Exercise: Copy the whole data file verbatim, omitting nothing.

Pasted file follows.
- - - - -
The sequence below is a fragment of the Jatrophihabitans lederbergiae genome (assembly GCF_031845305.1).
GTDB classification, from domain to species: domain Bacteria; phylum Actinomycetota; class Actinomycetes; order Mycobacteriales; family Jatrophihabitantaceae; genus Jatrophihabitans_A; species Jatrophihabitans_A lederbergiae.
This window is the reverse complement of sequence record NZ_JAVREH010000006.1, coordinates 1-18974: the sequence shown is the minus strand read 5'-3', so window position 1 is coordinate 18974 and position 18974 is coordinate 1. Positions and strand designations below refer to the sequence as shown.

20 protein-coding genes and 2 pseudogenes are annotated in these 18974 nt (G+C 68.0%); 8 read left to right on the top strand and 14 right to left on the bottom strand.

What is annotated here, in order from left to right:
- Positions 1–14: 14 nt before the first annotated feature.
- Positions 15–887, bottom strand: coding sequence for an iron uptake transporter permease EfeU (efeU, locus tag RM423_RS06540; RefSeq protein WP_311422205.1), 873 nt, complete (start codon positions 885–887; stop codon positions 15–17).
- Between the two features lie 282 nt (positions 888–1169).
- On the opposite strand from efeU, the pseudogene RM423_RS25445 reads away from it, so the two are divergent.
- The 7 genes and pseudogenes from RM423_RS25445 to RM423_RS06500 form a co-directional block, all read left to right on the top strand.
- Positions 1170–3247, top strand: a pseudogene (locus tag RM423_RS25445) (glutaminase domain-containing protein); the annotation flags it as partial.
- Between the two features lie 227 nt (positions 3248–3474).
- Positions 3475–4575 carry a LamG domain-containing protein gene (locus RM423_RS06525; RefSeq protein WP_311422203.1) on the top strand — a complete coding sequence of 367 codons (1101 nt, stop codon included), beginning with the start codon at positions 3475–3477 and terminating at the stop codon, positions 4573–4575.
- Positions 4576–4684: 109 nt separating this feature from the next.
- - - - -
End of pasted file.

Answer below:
The sequence below is a fragment of the Jatrophihabitans lederbergiae genome (assembly GCF_031845305.1).
GTDB classification, from domain to species: domain Bacteria; phylum Actinomycetota; class Actinomycetes; order Mycobacteriales; family Jatrophihabitantaceae; genus Jatrophihabitans_A; species Jatrophihabitans_A lederbergiae.
This window is the reverse complement of sequence record NZ_JAVREH010000006.1, coordinates 1-18974: the sequence shown is the minus strand read 5'-3', so window position 1 is coordinate 18974 and position 18974 is coordinate 1. Positions and strand designations below refer to the sequence as shown.

20 protein-coding genes and 2 pseudogenes are annotated in these 18974 nt (G+C 68.0%); 8 read left to right on the top strand and 14 right to left on the bottom strand.

What is annotated here, in order from left to right:
- Positions 1–14: 14 nt before the first annotated feature.
- Positions 15–887, bottom strand: coding sequence for an iron uptake transporter permease EfeU (efeU, locus tag RM423_RS06540; RefSeq protein WP_311422205.1), 873 nt, complete (start codon positions 885–887; stop codon positions 15–17).
- Between the two features lie 282 nt (positions 888–1169).
- On the opposite strand from efeU, the pseudogene RM423_RS25445 reads away from it, so the two are divergent.
- The 7 genes and pseudogenes from RM423_RS25445 to RM423_RS06500 form a co-directional block, all read left to right on the top strand.
- Positions 1170–3247, top strand: a pseudogene (locus tag RM423_RS25445) (glutaminase domain-containing protein); the annotation flags it as partial.
- Between the two features lie 227 nt (positions 3248–3474).
- Positions 3475–4575 carry a LamG domain-containing protein gene (locus RM423_RS06525; RefSeq protein WP_311422203.1) on the top strand — a complete coding sequence of 367 codons (1101 nt, stop codon included), beginning with the start codon at positions 3475–3477 and terminating at the stop codon, positions 4573–4575.
- Positions 4576–4684: 109 nt separating this feature from the next.